Etc. Go ahead and match your shoes and belt, just make sure they’re the only matched items to keep things contemporary. Also consider tights, earrings, bracelets, scarves, and hats as potential elements to match or mix.

It’s a little harder to describe what it means for accessories to “go.” In this older post on the subject, I say that accessories that go are different colors from each other and don’t pick up on any elements present in the design or colors of the outfit’s garments. But everything is harmonious, similar without echoing. The outfit on the right at the top of this post “goes,” since it includes a burgundy belt, teal bag, and leopard shoes.

In terms of which route requires a larger budget and/or supply of accessories, my guess is matchy-matchy would create a bigger burden. If you need to have belts, bags, and shoes that match exactly and want them in multiple colors, that’ll get expensive. If your accessories are either all one color or in mix-and-matchable neutrals/colors, you’ll have more variety using fewer pieces.

What are your rules for matching accessories? Would even two matched items feel like too much to you?

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Reader Request: When Matchy-matchy Makes Sense

matchy matchy

Reader Patricia had this request:

I know you mentioned a little while ago that soon you’d write a post about the benefits of matchy-matchy — yes please! I’d also love to see that expand into something about the different attitudes and situations when matchy-matchy works, as opposed to more contrast (if that makes sense?).

I must’ve been born too late, friends, because 50’s style matchy-matchy STILL makes more sense to me than looks that “go.” Pretty much across the board. I feel that matched accessories create unity and visual harmony, and that striking the right balance of complimentary but different accessory colors is often more trouble than it’s worth. Two matched accessories total is a good cap – when your belt, shoes, bag, and earrings are all the same color, it can get a little overwhelming – but those two matched accessories are like outfit bookends. Neat, harmonious, unifying.

Since that is not the current preference, though, I’m happy to suggest a few times when matching will trump going:

If your outfit is retro-influenced

Since this is a practice born in a bygone era, vintage and throwback outfits are the perfect time to employ it. Anything that hearkens back to the 40s through 60s will make visual sense with matched accessories. Not a requirement, obviously, but a choice that will seem natural.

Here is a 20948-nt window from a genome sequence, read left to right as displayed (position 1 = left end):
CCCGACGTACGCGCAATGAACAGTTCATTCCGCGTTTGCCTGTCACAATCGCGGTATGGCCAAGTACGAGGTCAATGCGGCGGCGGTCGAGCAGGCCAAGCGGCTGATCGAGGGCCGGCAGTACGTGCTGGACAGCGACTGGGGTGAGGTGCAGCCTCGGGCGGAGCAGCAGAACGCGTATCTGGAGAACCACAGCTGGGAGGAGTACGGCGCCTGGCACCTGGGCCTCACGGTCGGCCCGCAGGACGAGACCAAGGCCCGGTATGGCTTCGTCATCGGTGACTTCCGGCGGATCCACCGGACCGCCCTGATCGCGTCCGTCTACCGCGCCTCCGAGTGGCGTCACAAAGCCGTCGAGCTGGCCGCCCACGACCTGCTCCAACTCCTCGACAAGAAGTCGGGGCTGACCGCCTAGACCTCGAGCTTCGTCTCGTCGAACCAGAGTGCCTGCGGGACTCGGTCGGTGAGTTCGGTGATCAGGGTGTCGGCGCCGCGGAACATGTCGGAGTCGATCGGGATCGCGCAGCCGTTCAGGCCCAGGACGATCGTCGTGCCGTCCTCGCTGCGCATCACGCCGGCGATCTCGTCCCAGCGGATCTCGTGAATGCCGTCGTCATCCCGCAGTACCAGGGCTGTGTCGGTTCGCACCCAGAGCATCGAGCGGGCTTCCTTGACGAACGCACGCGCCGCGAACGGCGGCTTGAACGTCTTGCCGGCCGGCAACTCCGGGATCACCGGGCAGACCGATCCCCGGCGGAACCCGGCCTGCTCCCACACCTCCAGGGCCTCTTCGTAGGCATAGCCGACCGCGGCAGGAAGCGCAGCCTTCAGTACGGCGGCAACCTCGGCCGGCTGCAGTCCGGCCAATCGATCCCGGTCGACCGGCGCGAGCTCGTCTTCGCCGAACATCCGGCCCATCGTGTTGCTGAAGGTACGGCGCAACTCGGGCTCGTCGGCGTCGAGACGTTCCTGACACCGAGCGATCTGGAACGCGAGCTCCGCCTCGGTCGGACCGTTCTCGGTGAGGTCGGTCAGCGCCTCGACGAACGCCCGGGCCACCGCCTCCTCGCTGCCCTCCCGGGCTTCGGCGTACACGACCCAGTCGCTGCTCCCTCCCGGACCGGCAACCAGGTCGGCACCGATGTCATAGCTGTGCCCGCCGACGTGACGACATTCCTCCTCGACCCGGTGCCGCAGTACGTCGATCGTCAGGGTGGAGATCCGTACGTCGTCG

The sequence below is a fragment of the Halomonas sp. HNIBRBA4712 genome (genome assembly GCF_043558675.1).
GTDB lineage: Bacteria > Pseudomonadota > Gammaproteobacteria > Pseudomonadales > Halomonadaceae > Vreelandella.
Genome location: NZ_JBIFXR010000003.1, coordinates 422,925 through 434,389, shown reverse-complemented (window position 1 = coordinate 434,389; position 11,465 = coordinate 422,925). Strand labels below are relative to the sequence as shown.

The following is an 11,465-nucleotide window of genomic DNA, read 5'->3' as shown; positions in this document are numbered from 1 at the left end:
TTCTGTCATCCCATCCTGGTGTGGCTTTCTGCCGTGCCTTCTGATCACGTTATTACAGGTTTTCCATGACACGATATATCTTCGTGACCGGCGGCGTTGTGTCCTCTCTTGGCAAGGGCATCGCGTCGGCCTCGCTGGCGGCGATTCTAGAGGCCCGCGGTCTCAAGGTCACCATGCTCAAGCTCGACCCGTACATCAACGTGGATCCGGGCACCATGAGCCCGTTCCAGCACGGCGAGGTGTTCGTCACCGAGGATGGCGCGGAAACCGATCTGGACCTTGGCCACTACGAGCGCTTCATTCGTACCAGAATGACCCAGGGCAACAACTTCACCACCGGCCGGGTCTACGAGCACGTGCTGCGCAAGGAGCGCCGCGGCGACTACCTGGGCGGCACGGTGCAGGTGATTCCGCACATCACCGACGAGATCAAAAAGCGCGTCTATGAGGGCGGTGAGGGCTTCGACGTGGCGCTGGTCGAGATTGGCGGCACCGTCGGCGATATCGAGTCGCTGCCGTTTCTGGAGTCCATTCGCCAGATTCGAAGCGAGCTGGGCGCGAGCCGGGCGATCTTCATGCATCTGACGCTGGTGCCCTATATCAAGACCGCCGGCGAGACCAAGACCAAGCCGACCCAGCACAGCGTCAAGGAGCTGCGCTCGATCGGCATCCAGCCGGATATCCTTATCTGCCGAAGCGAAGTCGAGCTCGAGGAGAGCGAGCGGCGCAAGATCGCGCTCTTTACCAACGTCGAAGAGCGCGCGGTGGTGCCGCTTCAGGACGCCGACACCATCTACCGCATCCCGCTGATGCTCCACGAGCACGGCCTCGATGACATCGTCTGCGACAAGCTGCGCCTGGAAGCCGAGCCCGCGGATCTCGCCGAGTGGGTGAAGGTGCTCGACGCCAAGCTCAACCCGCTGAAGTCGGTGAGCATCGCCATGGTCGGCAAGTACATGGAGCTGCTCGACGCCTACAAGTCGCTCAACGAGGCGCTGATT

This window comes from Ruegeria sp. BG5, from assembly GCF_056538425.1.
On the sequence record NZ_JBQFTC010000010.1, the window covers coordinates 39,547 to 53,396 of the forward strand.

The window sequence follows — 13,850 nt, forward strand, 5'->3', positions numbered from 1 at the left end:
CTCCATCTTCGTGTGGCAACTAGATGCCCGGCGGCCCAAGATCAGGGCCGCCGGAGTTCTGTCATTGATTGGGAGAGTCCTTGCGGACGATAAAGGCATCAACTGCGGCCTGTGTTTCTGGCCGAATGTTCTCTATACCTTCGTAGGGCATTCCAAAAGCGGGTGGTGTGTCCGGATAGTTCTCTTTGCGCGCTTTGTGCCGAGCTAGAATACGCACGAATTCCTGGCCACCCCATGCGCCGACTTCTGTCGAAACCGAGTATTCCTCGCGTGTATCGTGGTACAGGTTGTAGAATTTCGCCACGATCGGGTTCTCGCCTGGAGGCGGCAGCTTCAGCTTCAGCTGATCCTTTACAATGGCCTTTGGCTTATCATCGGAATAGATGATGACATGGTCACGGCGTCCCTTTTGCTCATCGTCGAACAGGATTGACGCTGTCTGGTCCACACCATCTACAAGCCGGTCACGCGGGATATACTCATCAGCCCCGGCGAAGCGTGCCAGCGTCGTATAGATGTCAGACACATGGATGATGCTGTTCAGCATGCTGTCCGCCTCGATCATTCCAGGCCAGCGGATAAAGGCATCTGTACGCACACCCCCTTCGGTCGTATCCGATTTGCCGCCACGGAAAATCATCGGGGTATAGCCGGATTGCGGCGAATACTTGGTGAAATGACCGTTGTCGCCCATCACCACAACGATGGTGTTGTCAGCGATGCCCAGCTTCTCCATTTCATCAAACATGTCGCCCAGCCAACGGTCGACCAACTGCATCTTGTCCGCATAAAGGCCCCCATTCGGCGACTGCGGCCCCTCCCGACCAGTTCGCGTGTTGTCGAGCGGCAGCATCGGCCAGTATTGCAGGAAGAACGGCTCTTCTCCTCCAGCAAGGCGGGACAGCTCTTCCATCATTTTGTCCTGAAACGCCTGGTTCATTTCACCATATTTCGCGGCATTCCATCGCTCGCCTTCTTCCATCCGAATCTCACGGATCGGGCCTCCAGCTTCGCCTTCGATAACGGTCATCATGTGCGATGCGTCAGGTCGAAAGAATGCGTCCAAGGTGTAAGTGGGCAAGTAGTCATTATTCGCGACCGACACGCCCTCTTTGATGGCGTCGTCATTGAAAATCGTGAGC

For formal occasions

This is a personal preference for me, and I’m not sure how others will feel. If I’m getting truly dressed up – like just-shy-of-ballgown dressed up – matching accessories feel sophisticated and appropriate. I’m unlikely to do complementary but different shoes and clutch if I’m fancied up.

When you’ve got three solid colors at play

If your outfit already includes three (or more) colors, introducing accessories in multiple colors or tones will make things look a bit chaotic. Use matched accessories to create cohesion.

Whenever you need visual unity

Even if you’re not wearing three solids at once, you may feel like your outfit isn’t hanging together quite right. This often happens with print/pattern mixing and outfits that contain juxtaposed genres (moto jacket and tulle skirt), but it may surface unexpectedly in any outfit. A little bit of matchy can fix you right up.

Aside: If matching your shoes and belt or belt and bag doesn’t appeal, try matching your shoes and earrings/necklace. Naturally, this works best when you’re doing colorful shoes, but it’s a great, subtle way to bracket your look with harmonious accessories. And feels more modern and less matchy to many women.

NOW. In terms of matchy clothing? Matched sets are extremely trendy right now, but I think this is a trend that’s still evolving. I honestly don’t know what to say yet because the matching that is happening is rather suit-like: Top and skirt in the exact same print. I think if you were to do a scarf and pants or skirt in the same print, it wouldn’t fit within this particular trend, but might still look appealingly retro. I’m curious to know what you all think.

About matchy in general, too! Do you prefer to match a couple of your accessories? Absolutely never match? What are your personal guidelines and tips?